But like US-VISIT, CAPPS 2 presents an exploitable loophole: It allows trusted or registered travelers who voluntarily submit to a background check to subsequently be subject to less security screening. Therefore, becoming a trusted traveler would be a way for potential terrorists to reduce but not eliminate security screening at airports in an effort to hijack airplanes. Indeed, the Transportation Security Agency had previously rejected such a program due to concerns that terrorists in sleeper cells might establish themselves as trusted travelers.
A potentially bigger concern than the trusted traveler loophole, however, is how the US-VISIT database might be used in conjunction with CAPPS 2. Would the CAPPS 2 system compare travelers’ names against the names kept in the US-VISIT database? If so, why? And how would that affect the color code each passenger is assigned “red” prohibiting a passenger from boarding a plane, “yellow” requiring additional scrutiny at a checkpoint and “green” allowing for a routine security screening.
Ultimately, the larger problem with US-VISIT and CAPPS 2 is the proverbial law of unintended consequences. By definition, Al‐Qaeda, comprised of radical Islamic terrorists, is the legitimate focus of American counter‐terrorism and homeland security efforts. Ergo, being Muslim is a legitimate criterion likely to be used by US-VISIT and CAPPS 2 to screen for potential terrorists. But it cannot be the only one. The question is whether the operational procedures of the two systems will be interpreted by Muslims in general to mean that they are the real targets. Certainly, it will be obvious to Muslims who is being picked out and who isn’t.
To be sure, the United States must be concerned with potential terrorists emanating from the Muslim world. But if the perception were that Muslim countries and their citizens are being indiscriminately singled out, it would only reinforce the notion that the entire Muslim world not just Al‐Qaeda is the object of the US war on terrorism.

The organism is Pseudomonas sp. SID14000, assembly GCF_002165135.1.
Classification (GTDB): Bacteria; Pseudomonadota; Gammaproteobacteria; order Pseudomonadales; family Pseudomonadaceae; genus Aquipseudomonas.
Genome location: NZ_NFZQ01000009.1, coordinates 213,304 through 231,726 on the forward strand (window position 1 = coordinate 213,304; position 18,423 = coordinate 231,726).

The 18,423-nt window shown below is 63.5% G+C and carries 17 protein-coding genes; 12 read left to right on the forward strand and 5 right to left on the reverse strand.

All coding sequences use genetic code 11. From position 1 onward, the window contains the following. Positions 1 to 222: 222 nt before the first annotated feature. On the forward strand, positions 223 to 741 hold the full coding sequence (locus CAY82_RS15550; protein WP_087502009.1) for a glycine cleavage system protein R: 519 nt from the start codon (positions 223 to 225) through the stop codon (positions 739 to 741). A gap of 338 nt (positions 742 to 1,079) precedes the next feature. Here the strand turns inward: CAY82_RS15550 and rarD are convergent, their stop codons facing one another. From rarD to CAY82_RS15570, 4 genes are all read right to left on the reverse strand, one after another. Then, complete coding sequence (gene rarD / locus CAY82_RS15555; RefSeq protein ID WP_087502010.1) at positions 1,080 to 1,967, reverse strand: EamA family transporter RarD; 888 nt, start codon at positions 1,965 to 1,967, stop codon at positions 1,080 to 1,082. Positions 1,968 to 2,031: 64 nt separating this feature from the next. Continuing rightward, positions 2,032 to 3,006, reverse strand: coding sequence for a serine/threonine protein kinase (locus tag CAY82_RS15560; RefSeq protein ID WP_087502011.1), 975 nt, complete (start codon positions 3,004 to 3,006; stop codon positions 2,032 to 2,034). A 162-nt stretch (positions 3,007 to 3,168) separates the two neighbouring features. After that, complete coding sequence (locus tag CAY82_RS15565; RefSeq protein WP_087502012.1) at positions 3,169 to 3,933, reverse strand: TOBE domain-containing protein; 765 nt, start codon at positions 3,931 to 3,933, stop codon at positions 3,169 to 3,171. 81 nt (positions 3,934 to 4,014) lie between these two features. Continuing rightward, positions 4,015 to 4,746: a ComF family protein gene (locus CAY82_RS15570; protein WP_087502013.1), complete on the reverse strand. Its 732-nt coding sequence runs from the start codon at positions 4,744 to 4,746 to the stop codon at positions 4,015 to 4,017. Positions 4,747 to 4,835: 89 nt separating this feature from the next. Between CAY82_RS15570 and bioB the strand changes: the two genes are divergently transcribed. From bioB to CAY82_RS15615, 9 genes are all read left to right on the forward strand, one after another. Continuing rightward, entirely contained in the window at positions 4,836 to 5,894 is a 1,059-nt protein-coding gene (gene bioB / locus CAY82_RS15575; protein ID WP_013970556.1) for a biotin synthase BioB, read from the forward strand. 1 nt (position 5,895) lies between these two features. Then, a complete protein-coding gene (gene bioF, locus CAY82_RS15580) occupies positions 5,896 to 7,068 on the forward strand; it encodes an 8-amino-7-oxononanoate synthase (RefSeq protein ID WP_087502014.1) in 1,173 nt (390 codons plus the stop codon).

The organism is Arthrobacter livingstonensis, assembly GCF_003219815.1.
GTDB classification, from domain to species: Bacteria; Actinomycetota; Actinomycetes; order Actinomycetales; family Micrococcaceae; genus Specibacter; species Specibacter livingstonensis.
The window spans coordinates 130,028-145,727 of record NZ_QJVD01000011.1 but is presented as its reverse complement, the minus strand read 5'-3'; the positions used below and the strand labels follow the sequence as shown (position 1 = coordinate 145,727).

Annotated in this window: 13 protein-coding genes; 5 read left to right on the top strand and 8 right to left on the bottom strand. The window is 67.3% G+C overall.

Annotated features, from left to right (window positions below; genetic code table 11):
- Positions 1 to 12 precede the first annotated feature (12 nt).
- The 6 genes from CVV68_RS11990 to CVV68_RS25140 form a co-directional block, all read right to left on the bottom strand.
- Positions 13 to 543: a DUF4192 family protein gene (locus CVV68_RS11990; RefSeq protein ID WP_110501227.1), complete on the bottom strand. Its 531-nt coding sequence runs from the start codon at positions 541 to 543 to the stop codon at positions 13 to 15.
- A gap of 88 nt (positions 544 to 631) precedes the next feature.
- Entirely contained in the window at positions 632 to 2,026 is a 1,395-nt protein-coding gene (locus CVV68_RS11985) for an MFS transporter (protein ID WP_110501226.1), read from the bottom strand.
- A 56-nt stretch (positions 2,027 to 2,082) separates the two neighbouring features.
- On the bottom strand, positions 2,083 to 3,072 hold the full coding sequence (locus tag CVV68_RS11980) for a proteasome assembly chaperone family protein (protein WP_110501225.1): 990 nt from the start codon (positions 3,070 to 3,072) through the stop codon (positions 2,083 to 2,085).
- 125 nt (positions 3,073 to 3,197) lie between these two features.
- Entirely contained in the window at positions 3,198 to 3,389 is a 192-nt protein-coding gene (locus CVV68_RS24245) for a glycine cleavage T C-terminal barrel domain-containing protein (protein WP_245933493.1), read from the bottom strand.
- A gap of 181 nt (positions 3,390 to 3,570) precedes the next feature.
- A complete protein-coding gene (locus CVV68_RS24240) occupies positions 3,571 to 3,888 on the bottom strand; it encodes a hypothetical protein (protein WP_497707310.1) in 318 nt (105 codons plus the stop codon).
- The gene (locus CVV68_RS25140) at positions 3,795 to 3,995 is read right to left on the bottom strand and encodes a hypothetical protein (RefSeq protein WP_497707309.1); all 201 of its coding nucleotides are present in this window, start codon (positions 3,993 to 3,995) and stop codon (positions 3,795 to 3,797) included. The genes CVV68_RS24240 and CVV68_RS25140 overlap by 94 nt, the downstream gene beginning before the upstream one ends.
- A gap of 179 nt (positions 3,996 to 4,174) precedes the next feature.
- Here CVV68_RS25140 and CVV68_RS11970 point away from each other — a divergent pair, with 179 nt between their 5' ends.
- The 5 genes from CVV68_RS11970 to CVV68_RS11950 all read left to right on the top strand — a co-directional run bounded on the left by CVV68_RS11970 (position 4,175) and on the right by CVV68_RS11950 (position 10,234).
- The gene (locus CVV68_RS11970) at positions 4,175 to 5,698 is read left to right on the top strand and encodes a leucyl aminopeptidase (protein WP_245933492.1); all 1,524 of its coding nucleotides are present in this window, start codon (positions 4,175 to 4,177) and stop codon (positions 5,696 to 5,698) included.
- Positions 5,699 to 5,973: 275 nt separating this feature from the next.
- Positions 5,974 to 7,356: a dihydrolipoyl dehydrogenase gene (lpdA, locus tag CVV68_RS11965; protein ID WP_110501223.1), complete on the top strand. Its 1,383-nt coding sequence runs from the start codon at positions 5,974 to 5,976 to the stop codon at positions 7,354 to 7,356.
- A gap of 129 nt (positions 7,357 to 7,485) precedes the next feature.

The US‐led invasion and occupation of Iraq has allowed bin Laden to claim the West is invading the Muslim world. US-VISIT and CAPPS 2 could lend credence to the accusation that the US is waging a war against all Muslims. In the end, it doesn’t matter whether such claims are true. What does is whether American actions cause moderate Muslims to sympathize with Al-Qaeda’s accusations against the US. Such sympathy becomes the basis for Muslims’ ultimately feeling as if they have no other option than to accept the radicals’ case that America is seeking to extinguish Islam.
While it’s easy to dismiss such a possibility as farfetched, ignorance is not bliss. An under‐appreciated reality is that the US cannot win the war on terrorism in the traditional sense. Why? Because the real struggle is within Islam between the radicals represented by bin Laden and a majority of Muslims who have reconciled their religious and cultural views with the West and the modern world. The latter must defeat the former.
But if America cannot win, it can certainly contribute to losing the war if programs such as US-VISIT and CAPPS 2 only provide “feel good” security, and have the effect of humiliating and alienating Muslims visiting America. Instead of welcoming Muslims and engendering an affinity for the United States, the perverse result could be rolling out a welcome mat for Al‐Qaeda recruiting.